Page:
Fiji BASIC INFOMATION
|LOCAL TIME||YOUR TIME|
|LOCAL TIME ZONE||TIMEZONE DIFFERENCE|
|UTC/GMT +13 HOURS|
|latitude / longitude|
|16°34'40"S / 0°38'50"W|
|FJ / FJI|
TYPE I AUSTRALIAN PLUG|
|Fiji banks list|
Fiji has a total land area of more than 18,000 square kilometers and is located in the center of the Southwest Pacific. It consists of 332 islands, 106 of which are inhabited. Most are volcanic islands surrounded by coral reefs, mainly Viti Island and Varua Island. It has a tropical maritime climate and is often hit by hurricanes, with an average annual temperature of 22-30 degrees Celsius. The geographical position is important and it is the transportation hub of the South Pacific region. Fiji straddles the eastern and western hemispheres, with 180 degrees of longitude running through them, making it the easternmost and westernmost country in the world. |
The total land area is more than 18,000 square kilometers. It is located in the center of the Southwest Pacific. It consists of 332 islands, 106 of which are inhabited. Most are volcanic islands surrounded by coral reefs, mainly Viti Island and Varua Island. It has a tropical maritime climate and is often hit by hurricanes. The average annual temperature is 22-30 degrees Celsius. The geographical location is important and it is the transportation hub in the South Pacific region. Fiji straddles the eastern and western hemispheres, with 180 degrees of longitude running through them, making it the easternmost and westernmost country in the world.
National flag: It is a horizontal rectangle with a ratio of length to width of 2:1. The flag ground is light blue, the upper left is a red and white "rice" pattern on a dark blue background. The pattern on the right side of the flag is the main part of the Fiji national emblem. The light blue symbolizes the ocean and sky, and also shows the country's rich aquatic resources; the "rice" pattern is a British flag pattern, a symbol of the Commonwealth of Nations, indicating the traditional relationship between Fiji and the United Kingdom.
Fiji is the place where the Fijian people live forever. Europeans began to emigrate here in the first half of the 19th century and became a British colony in 1874. Fiji became independent on October 10, 1970. The new constitution was implemented on July 27, 1998, and the country was renamed the "Republic of the Fiji Islands".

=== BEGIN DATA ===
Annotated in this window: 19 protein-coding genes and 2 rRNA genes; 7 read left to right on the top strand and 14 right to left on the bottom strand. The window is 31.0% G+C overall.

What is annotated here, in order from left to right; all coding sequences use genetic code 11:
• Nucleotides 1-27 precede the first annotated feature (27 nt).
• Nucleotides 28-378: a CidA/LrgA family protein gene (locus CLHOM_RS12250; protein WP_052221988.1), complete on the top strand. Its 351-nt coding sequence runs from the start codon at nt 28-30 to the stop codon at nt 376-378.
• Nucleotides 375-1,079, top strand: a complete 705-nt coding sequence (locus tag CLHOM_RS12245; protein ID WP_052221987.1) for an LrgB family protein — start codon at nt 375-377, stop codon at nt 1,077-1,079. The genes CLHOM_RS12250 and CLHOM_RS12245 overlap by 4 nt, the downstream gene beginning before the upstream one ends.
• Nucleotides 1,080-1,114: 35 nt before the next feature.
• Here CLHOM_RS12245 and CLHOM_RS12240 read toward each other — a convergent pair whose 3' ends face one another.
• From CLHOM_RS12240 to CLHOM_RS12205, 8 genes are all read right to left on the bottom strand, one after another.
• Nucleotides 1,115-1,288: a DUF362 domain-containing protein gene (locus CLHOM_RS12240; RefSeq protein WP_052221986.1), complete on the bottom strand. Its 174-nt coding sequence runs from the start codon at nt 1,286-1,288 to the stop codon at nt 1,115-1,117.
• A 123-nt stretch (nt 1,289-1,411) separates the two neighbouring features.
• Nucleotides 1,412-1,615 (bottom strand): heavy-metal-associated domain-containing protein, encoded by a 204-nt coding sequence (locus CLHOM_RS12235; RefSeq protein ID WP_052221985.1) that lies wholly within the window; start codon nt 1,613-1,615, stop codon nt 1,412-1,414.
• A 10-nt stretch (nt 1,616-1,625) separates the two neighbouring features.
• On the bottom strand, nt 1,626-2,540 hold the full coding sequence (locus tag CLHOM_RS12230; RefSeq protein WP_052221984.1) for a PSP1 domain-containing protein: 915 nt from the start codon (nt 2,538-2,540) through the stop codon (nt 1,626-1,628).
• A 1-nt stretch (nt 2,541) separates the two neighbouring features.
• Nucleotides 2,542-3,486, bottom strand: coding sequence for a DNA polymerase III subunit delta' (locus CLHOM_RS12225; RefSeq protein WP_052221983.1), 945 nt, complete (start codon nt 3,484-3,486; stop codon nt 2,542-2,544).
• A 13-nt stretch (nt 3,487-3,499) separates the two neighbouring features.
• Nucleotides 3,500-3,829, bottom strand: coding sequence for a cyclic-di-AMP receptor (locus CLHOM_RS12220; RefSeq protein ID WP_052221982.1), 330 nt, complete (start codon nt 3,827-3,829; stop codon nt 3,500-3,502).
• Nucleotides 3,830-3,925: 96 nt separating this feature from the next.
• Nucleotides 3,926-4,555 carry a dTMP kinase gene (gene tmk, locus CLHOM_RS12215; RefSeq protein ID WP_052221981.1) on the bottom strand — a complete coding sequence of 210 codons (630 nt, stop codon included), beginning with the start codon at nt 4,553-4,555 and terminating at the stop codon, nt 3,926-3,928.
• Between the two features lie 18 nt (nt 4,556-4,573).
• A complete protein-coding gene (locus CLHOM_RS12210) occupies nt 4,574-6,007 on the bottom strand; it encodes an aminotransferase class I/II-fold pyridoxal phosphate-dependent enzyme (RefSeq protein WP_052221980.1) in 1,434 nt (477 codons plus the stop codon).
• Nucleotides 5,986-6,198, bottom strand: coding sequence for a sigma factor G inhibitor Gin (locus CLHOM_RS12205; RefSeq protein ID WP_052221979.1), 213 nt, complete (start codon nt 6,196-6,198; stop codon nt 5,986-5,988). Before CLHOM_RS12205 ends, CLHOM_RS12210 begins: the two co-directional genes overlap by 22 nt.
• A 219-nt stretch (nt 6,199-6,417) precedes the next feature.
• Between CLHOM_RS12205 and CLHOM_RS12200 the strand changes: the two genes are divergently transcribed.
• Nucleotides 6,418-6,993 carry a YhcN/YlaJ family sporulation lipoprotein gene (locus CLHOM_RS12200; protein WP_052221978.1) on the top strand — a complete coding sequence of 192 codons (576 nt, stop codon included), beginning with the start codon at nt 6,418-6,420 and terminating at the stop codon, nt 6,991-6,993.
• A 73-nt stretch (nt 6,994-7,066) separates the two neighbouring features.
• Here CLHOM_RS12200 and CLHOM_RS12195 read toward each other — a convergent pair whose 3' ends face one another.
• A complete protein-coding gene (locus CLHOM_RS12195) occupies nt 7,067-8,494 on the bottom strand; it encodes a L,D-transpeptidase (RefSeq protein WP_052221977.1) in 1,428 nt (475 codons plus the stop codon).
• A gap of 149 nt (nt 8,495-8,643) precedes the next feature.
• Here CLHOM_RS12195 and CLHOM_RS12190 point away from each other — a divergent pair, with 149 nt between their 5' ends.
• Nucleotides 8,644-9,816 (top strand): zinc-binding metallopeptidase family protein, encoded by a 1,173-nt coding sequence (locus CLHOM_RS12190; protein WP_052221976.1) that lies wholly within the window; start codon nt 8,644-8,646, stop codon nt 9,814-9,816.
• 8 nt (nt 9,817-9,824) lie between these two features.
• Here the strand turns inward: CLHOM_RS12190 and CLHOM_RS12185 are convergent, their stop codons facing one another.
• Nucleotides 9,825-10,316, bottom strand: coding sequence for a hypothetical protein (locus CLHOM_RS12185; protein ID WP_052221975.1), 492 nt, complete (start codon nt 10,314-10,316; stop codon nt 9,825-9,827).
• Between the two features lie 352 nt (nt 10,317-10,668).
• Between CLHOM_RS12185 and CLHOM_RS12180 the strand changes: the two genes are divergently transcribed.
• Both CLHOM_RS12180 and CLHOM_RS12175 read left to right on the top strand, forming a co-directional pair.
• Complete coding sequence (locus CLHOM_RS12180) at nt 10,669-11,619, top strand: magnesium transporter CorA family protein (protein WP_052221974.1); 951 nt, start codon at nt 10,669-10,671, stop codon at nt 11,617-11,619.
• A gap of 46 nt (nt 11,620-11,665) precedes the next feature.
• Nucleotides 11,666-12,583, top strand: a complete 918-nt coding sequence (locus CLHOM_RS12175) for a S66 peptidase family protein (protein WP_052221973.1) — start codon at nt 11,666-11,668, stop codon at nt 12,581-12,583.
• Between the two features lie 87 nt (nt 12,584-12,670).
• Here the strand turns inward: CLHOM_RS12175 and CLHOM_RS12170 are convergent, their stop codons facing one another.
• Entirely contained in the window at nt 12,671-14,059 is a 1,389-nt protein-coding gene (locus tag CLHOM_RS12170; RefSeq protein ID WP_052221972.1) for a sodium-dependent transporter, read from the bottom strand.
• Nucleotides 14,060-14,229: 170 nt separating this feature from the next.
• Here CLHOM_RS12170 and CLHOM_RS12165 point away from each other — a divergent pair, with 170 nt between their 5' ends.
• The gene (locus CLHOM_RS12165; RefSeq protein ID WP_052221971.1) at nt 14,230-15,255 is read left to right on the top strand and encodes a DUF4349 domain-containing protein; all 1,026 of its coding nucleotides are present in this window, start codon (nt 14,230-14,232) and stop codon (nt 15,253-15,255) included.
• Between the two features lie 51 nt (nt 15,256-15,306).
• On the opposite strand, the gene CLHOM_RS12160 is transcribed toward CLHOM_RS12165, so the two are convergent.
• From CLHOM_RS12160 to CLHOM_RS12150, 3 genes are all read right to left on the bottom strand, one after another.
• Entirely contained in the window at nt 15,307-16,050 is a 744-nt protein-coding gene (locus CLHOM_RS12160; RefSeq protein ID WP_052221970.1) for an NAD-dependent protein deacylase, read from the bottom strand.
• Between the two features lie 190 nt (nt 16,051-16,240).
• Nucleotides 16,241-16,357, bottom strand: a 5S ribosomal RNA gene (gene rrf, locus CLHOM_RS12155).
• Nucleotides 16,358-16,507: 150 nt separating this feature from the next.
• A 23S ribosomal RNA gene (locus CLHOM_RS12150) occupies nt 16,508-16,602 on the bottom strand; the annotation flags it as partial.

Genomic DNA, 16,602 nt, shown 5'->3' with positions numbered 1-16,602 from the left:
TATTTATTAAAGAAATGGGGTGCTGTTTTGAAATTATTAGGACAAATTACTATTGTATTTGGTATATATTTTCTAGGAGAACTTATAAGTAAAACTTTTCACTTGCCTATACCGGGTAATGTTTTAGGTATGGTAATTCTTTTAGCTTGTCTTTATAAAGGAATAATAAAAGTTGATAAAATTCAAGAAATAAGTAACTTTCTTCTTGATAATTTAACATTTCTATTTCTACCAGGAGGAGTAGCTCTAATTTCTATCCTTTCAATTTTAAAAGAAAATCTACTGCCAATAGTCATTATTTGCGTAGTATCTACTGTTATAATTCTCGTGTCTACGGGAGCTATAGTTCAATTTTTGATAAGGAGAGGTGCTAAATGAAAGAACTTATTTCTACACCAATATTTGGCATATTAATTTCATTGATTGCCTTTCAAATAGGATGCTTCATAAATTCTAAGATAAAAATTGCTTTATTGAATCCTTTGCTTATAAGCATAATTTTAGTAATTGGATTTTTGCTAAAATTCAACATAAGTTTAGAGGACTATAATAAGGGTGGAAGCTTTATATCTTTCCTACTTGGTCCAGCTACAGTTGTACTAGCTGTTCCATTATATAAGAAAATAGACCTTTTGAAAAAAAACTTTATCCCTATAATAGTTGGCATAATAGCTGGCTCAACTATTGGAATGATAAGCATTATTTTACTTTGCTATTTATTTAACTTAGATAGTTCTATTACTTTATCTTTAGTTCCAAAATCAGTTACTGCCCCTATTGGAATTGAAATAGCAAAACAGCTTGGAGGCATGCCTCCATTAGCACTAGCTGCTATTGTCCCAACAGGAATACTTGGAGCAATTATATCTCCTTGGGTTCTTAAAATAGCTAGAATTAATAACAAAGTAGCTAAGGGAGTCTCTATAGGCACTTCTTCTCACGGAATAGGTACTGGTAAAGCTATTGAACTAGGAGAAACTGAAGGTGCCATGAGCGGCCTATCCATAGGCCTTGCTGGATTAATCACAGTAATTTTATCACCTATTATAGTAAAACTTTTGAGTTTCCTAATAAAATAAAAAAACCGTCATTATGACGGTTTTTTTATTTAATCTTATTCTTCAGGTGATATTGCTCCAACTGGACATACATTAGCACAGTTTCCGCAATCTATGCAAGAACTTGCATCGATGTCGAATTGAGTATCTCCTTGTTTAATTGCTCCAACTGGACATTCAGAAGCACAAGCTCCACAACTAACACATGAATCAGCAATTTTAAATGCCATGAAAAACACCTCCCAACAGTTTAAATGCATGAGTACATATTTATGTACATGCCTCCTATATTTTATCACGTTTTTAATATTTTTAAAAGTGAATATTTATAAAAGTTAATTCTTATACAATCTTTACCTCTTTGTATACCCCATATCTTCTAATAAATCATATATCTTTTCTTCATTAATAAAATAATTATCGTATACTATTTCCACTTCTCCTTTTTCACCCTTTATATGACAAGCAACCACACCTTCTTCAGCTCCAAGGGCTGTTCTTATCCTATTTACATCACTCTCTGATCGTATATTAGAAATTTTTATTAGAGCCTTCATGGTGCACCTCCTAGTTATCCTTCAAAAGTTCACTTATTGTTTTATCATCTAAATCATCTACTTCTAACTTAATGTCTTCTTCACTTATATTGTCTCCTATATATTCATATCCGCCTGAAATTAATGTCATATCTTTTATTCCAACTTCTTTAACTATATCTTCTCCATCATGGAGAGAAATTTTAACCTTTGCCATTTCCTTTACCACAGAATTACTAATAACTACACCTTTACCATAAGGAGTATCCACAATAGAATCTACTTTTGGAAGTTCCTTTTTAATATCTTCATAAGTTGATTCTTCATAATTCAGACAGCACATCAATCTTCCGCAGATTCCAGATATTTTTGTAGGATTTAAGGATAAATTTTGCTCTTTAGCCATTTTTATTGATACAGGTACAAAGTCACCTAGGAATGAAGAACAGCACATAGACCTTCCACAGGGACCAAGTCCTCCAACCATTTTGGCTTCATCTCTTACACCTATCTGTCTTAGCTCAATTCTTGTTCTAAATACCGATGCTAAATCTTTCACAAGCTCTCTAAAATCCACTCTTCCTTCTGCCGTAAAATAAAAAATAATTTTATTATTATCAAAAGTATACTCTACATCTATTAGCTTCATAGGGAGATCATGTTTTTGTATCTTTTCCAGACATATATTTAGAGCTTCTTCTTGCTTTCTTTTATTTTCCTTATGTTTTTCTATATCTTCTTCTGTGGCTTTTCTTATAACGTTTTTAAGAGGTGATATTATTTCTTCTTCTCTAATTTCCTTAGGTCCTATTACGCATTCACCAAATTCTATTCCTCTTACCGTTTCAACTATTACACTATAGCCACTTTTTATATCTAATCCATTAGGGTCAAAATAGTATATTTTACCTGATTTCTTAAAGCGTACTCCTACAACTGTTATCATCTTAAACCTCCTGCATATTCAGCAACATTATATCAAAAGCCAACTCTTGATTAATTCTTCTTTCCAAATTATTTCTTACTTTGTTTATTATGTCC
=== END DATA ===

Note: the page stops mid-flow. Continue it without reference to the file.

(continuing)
Fiji has a population of 840,200 (December 2004), of which 51% are Fijians and 44% are Indians. The official languages are English, Fijian and Hindi, and English is generally used. 53% believe in Christianity, 38% believe in Hinduism, and 8% believe in Islam.
Fiji is a country with strong economic strength and rapid economic development among the South Pacific island countries. Fiji attaches great importance to the development of the national economy, promotes investment and exports, and gradually develops an export-oriented economy with "high growth, low taxes, and vitality". The sugar industry, tourism and garment processing industry are the three pillars of its national economy. Fiji has fertile land and is rich in sugar cane, so it is also known as the "sweet island". Fiji's industry is dominated by sugar extraction, in addition to garment processing, gold mining, fishery product processing, wood and coconut processing, etc. Fiji is rich in fishery resources, rich in tuna.
Since the 1980s, the Fijian government has taken advantage of its unique natural conditions to vigorously develop tourism. At present, tourism income accounts for approximately 20% of Fiji’s GDP and is Fiji’s largest source of foreign exchange income. There are about 40,000 people working in the tourism sector in Fiji, accounting for 15% of employment. In 2004, there were 507,000 foreign tourists who came to Fiji for sightseeing, and tourism revenue was nearly US$450 million.
Fiji is located in the center of the sea and air travel between Oceania and North and South America, and is an important transportation hub in the South Pacific. The port of Suva, the capital, is an important international seaport that can accommodate 10,000-ton ships.